Blog di FORMAZIONE PERMANENTE MISSIONARIA – Uno sguardo missionario sulla Vita, il Mondo e la Chiesa MISSIONARY ONGOING FORMATION – A missionary look on the life of the world and the church
Addressing faithful in St. Peter’s Square at a Saturday evening prayer vigil for the Jubilee of Divine Mercy — 11 years to the day after the death of St. John Paul II — the pope announced his wish that, in every diocese, “a hospital, a home for the elderly or abandoned children, a school …, a home for recovering addicts” or some similar structure be established as “a living reminder” of the Year of Mercy.
The Pope said the idea came to him recently during a meeting with directors of a charitable association. But he thought to himself: “I’ll say it in the square on Saturday.”
“So many things are possible,” he said. “It would be lovely if every diocese were to think: What can I leave as a living reminder, as a living work of mercy, as a wound of the living Jesus for this Year of Mercy? Let’s think about it and we’ll talk about it with the bishops.”
The surprise announcement came after Pope Francis told pilgrims at the prayer vigil that “a faith incapable of being merciful, as the Lord’s wounds are a sign of mercy, isn’t faith: it’s an idea, an ideology.” In Jesus, he said, “we are able not only to touch the mercy of God with our hands, but we are inspired to become instruments of his mercy.”
“Faith incapable of entering into the Lord’s wounds isn’t faith!” he continued in impassioned and unscripted remarks. “Our faith is incarnate in a God who became flesh, who was made sin (cf. 2 Cor. 5:21), who was wounded for us. But if we want to believe seriously, and have faith, we have to approach and touch that wound, caress that wound, and also lower our heads and allow others to caress our wounds.”
The Divine Mercy prayer vigil also featured readings from Scripture, sacred music, and the Chaplet of Divine Mercy.
Dear brothers and Sisters,
Good evening! With joy and thanksgiving we come together to share this time of prayer that begins Mercy Sunday. It is a liturgical feast which Saint John Paul II ardently desired, and a response to the request of Sister Faustina. The testimonies offered – for which we are grateful – and the readings we have just heard provide us the light and hope needed to enter the great ocean of God’s mercy. How many are the expressions of mercy with which God encounters us? They are numerous and it is impossible to describe them all, for the mercy of God continually increases. God never tires of showing us mercy and we should never take for granted the opportunity to receive, seek and desire this mercy. It is something always new, which inspires awe and wonder as we see God’s immense creativity in the ways he comes to meet us.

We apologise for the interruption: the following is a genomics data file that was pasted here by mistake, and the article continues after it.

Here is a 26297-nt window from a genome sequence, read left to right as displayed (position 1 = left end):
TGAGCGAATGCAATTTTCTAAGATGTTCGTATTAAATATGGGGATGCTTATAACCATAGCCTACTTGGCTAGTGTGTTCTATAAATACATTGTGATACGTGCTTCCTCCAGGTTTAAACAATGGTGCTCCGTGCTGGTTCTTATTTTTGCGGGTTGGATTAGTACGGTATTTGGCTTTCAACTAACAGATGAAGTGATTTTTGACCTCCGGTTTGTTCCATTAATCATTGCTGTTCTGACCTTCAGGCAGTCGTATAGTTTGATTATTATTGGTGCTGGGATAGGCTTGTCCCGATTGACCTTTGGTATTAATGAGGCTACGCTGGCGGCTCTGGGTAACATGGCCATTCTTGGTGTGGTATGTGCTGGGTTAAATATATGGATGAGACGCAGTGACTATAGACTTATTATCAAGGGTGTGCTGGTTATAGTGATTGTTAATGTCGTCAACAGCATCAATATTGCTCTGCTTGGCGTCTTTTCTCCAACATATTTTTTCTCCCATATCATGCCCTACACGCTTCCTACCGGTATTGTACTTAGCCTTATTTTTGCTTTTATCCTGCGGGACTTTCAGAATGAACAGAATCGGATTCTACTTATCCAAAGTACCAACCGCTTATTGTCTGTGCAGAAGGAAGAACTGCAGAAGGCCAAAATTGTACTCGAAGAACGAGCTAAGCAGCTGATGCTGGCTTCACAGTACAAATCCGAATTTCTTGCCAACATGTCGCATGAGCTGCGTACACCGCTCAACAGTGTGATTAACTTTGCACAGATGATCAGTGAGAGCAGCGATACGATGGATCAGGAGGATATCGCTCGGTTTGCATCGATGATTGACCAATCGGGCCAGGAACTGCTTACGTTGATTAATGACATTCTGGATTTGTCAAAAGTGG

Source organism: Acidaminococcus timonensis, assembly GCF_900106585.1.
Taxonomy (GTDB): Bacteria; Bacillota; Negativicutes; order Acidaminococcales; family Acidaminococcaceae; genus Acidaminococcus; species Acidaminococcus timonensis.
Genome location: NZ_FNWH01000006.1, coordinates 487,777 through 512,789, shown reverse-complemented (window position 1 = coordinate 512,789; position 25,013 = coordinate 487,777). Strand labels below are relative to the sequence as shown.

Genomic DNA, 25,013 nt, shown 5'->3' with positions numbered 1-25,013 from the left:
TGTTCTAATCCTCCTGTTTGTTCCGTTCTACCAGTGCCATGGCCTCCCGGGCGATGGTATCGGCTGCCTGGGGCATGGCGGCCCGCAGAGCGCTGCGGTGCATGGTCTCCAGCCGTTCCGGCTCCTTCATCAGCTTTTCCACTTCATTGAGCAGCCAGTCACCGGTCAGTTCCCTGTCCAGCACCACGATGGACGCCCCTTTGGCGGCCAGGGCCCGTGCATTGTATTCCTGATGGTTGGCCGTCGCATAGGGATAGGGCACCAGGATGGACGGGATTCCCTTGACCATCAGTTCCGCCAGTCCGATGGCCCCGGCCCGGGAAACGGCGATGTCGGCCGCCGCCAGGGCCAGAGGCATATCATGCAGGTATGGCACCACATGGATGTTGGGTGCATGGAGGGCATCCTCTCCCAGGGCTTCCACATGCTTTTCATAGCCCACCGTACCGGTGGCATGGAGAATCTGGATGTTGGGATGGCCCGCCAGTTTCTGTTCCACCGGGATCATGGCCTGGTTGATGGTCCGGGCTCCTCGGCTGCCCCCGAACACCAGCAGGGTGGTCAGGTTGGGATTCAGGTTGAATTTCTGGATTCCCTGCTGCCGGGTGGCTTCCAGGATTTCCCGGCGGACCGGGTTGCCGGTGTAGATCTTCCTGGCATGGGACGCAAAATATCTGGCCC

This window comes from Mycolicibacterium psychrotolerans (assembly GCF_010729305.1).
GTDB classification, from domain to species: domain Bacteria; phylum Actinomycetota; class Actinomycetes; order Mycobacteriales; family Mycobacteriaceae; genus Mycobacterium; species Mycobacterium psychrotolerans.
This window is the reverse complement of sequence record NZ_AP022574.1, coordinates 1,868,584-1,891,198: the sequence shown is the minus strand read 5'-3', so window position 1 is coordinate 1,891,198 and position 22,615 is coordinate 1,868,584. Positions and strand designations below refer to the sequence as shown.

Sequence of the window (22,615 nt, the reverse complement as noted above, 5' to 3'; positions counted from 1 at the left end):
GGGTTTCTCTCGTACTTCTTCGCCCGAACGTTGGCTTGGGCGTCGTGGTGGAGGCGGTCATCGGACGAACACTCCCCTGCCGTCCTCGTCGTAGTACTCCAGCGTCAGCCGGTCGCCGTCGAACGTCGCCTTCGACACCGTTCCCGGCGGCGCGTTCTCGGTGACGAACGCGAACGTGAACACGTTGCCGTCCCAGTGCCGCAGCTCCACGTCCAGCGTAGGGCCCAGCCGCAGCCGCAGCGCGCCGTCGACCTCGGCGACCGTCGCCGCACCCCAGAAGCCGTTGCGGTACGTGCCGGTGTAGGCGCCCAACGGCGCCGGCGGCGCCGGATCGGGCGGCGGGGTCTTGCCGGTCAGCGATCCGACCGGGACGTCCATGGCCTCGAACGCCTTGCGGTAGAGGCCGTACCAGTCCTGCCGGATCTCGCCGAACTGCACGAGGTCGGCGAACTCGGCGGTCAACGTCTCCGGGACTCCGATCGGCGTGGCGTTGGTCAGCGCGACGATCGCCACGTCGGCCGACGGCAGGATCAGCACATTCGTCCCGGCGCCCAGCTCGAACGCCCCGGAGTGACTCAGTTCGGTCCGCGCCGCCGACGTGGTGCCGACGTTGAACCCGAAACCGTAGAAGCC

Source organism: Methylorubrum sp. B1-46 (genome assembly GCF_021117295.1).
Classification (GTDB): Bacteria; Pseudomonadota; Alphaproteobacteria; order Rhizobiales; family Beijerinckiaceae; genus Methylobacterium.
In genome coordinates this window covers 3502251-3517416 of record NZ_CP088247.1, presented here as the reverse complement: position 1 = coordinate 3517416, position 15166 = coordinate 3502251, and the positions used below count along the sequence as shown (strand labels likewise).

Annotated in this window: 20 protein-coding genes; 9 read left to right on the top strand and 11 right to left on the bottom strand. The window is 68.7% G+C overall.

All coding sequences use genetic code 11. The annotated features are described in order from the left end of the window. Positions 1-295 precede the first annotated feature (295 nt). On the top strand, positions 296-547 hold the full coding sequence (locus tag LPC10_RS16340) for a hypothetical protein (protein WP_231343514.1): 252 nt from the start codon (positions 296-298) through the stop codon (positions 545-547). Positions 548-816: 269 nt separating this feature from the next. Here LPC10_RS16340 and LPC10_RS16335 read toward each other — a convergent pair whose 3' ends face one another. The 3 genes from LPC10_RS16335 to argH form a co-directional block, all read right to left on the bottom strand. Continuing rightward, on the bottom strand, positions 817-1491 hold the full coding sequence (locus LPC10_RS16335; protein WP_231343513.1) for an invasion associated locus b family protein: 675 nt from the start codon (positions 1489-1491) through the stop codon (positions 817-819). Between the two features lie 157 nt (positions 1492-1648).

God has revealed himself, on many occasions, through his name which is “mercy” (cf. Ex 34:6). How great and infinite is the nature of God, so great and infinite his mercy, to the point that it is greatly challenging to describe it in all its entirety. Through Sacred Scriptures, we find that mercy is above all the closeness of God to his people. It is a closeness expressed essentially through help and protection. It is the closeness of a father or mother reflected in the beautiful words of the prophet Isaiah: “I led them with cords of compassion, with the bands of love, and I became to them as one who eases the yoke on their jaws, and I bent down to them and fed them” (11:4). This image is extremely evocative: God picks each one of us up and holds us to his cheek. How much tenderness and love is expressed here! I had these words of the prophet in mind when I saw the image for the Jubilee. Jesus not only carries humanity on his shoulders, but his face is so closely joined to Adam’s face that it gives the impression they are one.
We do not have a God who is incapable of understanding and sharing our weaknesses (cf. Heb 4:15). Quite the contrary! Precisely because of his mercy God became one of us: “For by his incarnation the Son of God has united himself in some fashion with every man. He worked with human hands, he thought with a human mind, acted by human choice and loved with a human heart. Born of the Virgin Mary, he has truly been made one of us, like us in all things except sin” (Gaudium et Spes, 22). In Jesus, therefore, we are able not only to touch the mercy of God with our hands, but we are inspired to become instruments of his mercy. It is easy to speak of mercy, yet more difficult to become its witness. This is a path that is lifelong and which should not be interrupted. Jesus has said to us that we must be “merciful as the Father” (cf. Lk 6:36). And this takes a lifetime!
How many expressions there are, therefore, of God’s mercy! This mercy comes to us as closeness and tenderness, and because of this, comes also as compassion and solidarity, as consolation and forgiveness. The more we receive, the more we are called to share it with others; it cannot be kept hidden or kept only for ourselves. It is something which burns within our hearts, driving us to love, thus recognizing the face of Jesus Christ, above all in those who are most distant, weak, alone, confused and marginalized. Mercy seeks out the lost sheep, and when one is found, a contagious joy overflows. Mercy knows how to look into the eyes of every person; each one is precious, for each one is unique. How painful it is when we hear it said: “These people… these people, these poor people, let’s throw them out, let’s let them sleep on the street…” Is this of Jesus?
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